Bones, behaviour and belief. The zooarchaeological evidence as a source for ritual practice in ancient Greece and beyond
The importance of the zooarchaeological evidence as a source for ritual practices in ancient Greece is gradually becoming widely recognized. Animal bones form the only category of evidence for Greek cult which is constantly significantly increasing, and they can complement and elucidate the information provided by texts, inscriptions and images. This volume brings together sixteen contributions exploring ritual practices and animal bones from different chronological and geographical perspectives, foremost ancient Greece in the historical period, but also in the Bronze Age and as early as the Neolithic period, as well as Anatolia, France and Scandinavia, providing new empirical evidence from a number of major sanctuaries and cult-places. On a methodological level, the complexity of identifying ritual activity from the zooarchaeological evidence is a recurrent theme, as is the prominence of local variation visible in the bone material, suggesting that the written sources and iconography may offer simplified or idealized versions of the rituals actually performed. Although zooarchaeology needs to and should be integrated with other kinds of sources, the independent study of the bones in an unbiased manner is of utmost importance, as the bones can provide a different “reality” than that encountered in our other sources.
Jenny Wallensten & Gunnel Ekroth | Introduction: bones of contention?
Gunnel Ekroth | What we would like the bones to tell us: a sacrificial wish list
Armelle Gardeisen | L’assemblage osseux comme un dernier état de la présence animale en contexte archéologique. Gestuelle et comportements vis-à-vis de l’animal
Maria Vretemark | Evidence of animal offerings in Iron Age Scandinavia
Katerina Trantalidou | Dans l’ombre du rite : vestiges d’animaux et pratiques sacrificielles en Grèce antique. Note sur la diversité des contextes et les difficultés de recherche rencontrées
Valasia Isaakidou & Paul Halstead | Bones and the body politic? A diachronic analysis of structured deposition in the Neolithic–Early Iron Age Aegean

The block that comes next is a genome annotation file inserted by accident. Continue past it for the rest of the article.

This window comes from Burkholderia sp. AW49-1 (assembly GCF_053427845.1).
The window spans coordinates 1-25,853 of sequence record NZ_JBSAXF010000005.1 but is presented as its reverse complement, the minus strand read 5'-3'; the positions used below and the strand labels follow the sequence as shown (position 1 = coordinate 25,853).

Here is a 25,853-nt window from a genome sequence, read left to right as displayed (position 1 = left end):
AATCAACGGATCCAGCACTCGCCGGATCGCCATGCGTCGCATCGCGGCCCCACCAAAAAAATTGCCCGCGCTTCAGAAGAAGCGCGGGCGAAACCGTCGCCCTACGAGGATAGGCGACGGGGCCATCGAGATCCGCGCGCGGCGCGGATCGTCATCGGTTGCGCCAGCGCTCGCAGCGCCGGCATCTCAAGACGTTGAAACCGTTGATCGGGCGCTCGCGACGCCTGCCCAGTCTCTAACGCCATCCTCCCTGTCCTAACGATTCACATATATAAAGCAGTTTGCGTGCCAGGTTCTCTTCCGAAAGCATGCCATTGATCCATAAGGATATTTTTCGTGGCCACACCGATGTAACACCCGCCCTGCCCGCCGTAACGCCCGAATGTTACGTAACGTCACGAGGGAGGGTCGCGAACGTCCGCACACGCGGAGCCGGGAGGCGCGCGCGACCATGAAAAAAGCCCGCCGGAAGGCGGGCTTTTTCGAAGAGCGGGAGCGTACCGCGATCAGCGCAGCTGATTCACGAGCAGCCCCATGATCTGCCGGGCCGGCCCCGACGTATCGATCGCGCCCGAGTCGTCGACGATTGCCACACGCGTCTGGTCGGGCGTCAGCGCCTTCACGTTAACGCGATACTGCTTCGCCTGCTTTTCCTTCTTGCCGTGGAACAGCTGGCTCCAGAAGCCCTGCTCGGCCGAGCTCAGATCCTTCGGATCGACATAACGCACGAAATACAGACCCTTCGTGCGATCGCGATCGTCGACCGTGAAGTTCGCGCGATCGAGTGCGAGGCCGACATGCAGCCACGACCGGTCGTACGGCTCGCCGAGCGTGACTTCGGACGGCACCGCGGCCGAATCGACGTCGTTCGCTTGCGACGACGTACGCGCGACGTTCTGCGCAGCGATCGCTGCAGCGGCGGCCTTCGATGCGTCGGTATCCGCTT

Peter R.W. Popkin | Hittite animal sacrifice. Integrating zooarchaeology and textual analysis
Ola Magnell | The taphonomy of ritual bone depositions. An approach to the study of animal bones and ritual practice with an example from Viking Age Frösö, Sweden
Michael MacKinnon | “Side” matters: animal offerings at ancient Nemea
Dimitra Mylona | Dealing with the unexpected. Unusual animals in an Early Roman cistern fill in the Sanctuary of Poseidon at Kalaureia, Poros
Hélène Brun & Martine Leguilloux | Rituels sacrificiels et offrandes animales dans le Sarapieion C de Délos
Deborah Ruscillo | Thesmophoriazousai. Mytilenean women and their secret rites
Tatiana Theodoropoulou | The sea in the temple? Shells, fish and corals from the sanctuary of the ancient town of Kythnos and other marine stories of cult
Sabine Sten | Sacrificed animals in Swedish Late Iron Age monumental mound burials
Gerhard Forstenpointner, Alfred Galik & Gerald E. Weissengruber | The zooarchaeology of cult. Perspectives and pitfalls of an experimental approach
Scott Scullion | Bones in Greek sanctuaries: answers and questions
Stella Georgoudi, Véronique Mehl & Francis Prost | Archéozoologie et pratiques rituelles: méthodes, matériaux et perspectives
Gunnel Ekroth & Jenny Wallensten (eds.), Bones, behaviour and belief. The zooarchaeological evidence as a source for ritual practice in ancient Greece and beyond (Skrifter utgivna av Svenska Institutet i Athen, 4°, 55), Stockholm 2013. ISSN 0586-0539. ISBN 978-91-7916-062-3. Hardcover: 272 pages.
American Journal of Archaeology, reviewed by Nerissa Russel: https://doi.org/10.3764/ajaonline1193.Russell
Kernos (Online), reviewed by Jan-Mathieu Carbon: http://journals.openedition.org/kernos/2250